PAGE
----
Power. Progress. Prevention. December 7, 2018

Published on December 7, 2018

Updated on January 4, 2019

Power. Progress. Prevention. -- An Advocacy Newsletter | Prevent Cancer Foundation

December 7, 2018

CMS announces new waiver concepts to give states more power

The Centers for Medicare and Medicaid Services (CMS) Administrator Seema Verma on Thursday announced new plans for waivers under section 1332 of the Affordable Care Act (ACA). The Section 1332 waivers are intended for states to create programs that increase access to health insurance—but these new changes could pose challenges for consumers. Most of the proposed models would change how states distribute subsidies, which are funds provided by the government that help people pay for their insurance policies.

The four new proposed waiver models include:

  • Account-based subsidies: States could direct funds from ACA subsidies into accounts that consumers can use to pay for their insurance premiums and out-of-pocket costs.
  • State-directed premium assistance: States could distribute federal funding from premium tax credits in ways that fall outside of current ACA regulations. For example, states could make subsidies available to people with higher incomes, taking away critical assistance from lower-income Americans.
  • Adjusted plan options: States could let consumers use their subsidies to purchase plans that don’t meet the requirements of the ACA, such as low coverage, short-term plans.
  • Risk stabilization strategies: States could use subsidies to continue state-based reinsurance programs, which can help stabilize premium prices for consumers. States could also adopt a high-risk pool, which would have a negative impact on health care costs for patients with more complex care needs.

While the Prevent Cancer Foundation® supports regulations that help make quality health insurance plans more affordable and accessible to Americans, we have concerns that the proposed waiver concepts could result in less comprehensive coverage. As CMS debates further changes, they should ensure all services are covered, including screenings and other preventive services. We will continue to monitor these regulations and provide updates as they occur.

To learn more about the proposed changes to the waiver process, read CMS’ press release.

HHS Secretary says CMS may allow hospitals to help with housing costs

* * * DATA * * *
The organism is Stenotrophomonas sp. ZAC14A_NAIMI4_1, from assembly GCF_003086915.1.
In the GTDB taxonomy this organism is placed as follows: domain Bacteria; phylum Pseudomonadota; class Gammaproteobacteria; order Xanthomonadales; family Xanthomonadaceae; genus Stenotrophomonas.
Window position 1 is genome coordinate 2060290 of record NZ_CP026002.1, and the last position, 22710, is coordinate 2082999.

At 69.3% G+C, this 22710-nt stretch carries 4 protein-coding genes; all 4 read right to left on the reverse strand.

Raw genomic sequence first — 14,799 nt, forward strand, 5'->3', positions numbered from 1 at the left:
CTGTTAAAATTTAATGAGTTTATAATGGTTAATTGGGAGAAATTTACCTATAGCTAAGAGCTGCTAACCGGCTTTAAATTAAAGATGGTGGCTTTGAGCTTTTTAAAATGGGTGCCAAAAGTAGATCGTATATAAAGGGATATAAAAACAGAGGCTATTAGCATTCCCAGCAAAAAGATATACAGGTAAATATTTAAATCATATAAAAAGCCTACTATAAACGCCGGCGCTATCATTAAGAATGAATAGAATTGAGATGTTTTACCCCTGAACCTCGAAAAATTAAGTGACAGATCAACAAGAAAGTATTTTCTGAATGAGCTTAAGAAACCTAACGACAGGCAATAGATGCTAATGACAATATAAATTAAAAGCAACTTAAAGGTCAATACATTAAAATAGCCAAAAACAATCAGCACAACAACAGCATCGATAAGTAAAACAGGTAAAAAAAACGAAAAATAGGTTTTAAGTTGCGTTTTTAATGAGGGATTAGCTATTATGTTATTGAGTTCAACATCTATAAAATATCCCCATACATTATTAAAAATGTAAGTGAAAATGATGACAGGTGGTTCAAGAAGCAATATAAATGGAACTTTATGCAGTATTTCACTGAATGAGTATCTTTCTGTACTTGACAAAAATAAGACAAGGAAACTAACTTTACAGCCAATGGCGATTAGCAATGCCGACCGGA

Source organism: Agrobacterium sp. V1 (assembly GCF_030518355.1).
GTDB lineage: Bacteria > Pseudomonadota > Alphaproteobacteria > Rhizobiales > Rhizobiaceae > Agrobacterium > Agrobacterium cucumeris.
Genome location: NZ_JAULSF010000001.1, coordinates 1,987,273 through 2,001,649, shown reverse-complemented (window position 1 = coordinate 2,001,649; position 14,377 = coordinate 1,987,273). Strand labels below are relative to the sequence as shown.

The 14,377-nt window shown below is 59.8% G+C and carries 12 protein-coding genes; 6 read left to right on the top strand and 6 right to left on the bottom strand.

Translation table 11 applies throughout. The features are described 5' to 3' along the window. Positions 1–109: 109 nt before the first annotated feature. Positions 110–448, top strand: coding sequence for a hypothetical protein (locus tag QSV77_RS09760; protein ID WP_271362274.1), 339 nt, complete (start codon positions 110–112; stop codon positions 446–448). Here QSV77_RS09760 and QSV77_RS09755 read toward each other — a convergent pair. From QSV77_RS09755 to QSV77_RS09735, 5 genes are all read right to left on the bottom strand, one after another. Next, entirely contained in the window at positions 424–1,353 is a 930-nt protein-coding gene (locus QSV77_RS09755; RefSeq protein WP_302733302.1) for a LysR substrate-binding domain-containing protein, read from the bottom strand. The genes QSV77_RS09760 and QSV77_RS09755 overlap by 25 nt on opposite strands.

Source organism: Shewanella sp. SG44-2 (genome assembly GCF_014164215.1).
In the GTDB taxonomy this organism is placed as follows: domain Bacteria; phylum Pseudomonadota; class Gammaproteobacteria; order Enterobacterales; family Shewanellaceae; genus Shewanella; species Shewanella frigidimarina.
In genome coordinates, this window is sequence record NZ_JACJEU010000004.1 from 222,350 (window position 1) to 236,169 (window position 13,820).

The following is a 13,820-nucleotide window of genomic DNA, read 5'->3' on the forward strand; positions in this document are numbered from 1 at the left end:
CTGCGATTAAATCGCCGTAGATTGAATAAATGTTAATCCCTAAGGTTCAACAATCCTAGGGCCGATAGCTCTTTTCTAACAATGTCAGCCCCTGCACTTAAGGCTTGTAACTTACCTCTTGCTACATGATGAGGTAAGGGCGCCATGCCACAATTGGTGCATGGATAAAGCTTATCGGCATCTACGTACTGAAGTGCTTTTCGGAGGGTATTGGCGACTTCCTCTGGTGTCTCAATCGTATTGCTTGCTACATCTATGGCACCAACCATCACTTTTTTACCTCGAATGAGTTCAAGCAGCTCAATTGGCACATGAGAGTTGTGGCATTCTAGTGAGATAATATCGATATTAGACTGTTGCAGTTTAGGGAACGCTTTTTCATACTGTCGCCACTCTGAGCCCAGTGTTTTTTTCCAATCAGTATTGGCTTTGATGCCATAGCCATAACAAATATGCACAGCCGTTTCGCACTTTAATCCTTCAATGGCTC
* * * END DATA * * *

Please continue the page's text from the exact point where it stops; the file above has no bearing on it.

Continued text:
In support of a more holistic approach to health care, Health and Human Service (HHS) Secretary Alex Azar spoke about the possibility of Medicaid payments being used for housing, healthy foods or other services. CMS’ ultimate goal is to spend less money on health care costs—which top $1 trillion a year for Medicare and Medicaid—and focus on giving Americans the tools they need to live healthier lives.

This would be a positive step toward addressing social factors that can impact health at the national level. We support provisions that can help break down barriers to healthy living and enable Americans reduce their cancer risk. To learn more, read this article from Modern Healthcare.

New changes coming to Medicare Drug Pricing

Last Monday, CMS proposed a new rule to lower drug prices for Medicare Advantage (Part C) and Prescription Drug Benefit (Part D) plans starting in 2020. This rule includes a few changes to the current pricing structure.

One major change would allow insurance companies to refuse coverage for the six protected classes of drugs, including drugs commonly used for cancer treatment, as long as at least two drugs in each category are covered. The six protected classes are antidepressants, antipsychotics, anticonvulsants, immunosuppressants for treatment of transplant rejection, antiretrovirals and atineoplastics. This rule may be harmful to patients who need more flexibility in medications from the six protected classes and could be denied coverage for drugs that are more expensive to insurers.

With this rule, Medicare patients could see lower drug prices, as their out-of-pocket cost will be calculated using prices closer to those paid by the pharmacies, rather than the initial list price. This would be beneficial to those who struggle with high out-of-pocket costs.

The Prevent Cancer Foundation® believes prescription drugs should be affordable, but that should not come at the expense of accessibility. Treatment decisions should be made between patients and their health care professionals based on the needs of the patient.  Any measure from CMS needs to ensure all medications are both accessible AND affordable. We will continue to monitor these regulations and provide further updates.

To learn more, read the proposed rule from CMS and submit your comments.

Ask your representative to support liver cancer prevention

Rep. Nydia Velazquez (D-NY) introduced the Liver Illness Visibility, Education, and Research (LIVER) Act of 2018 in October. This bill supports the creation and expansion of liver cancer prevention initiatives by establishing five years of funding solely for liver cancer research and programs. This includes $100 million a year in grants to the Centers for Disease Control and Prevention (CDC) and $45 million a year in research funding to the National Cancer Institute (NCI).

Since 1980, liver cancer rates have tripled, and more than 42,000 Americans will be diagnosed with liver cancer this year alone—it’s time to take action.

Use the Prevent Cancer Foundation’s action alert to tell your representatives to sign in support of this bill and save lives.

REMINDER: Open enrollment ends December 15 

Health insurance open enrollment for 2019 ends on December 15—don’t miss your chance to select a health insurance plan for next year.

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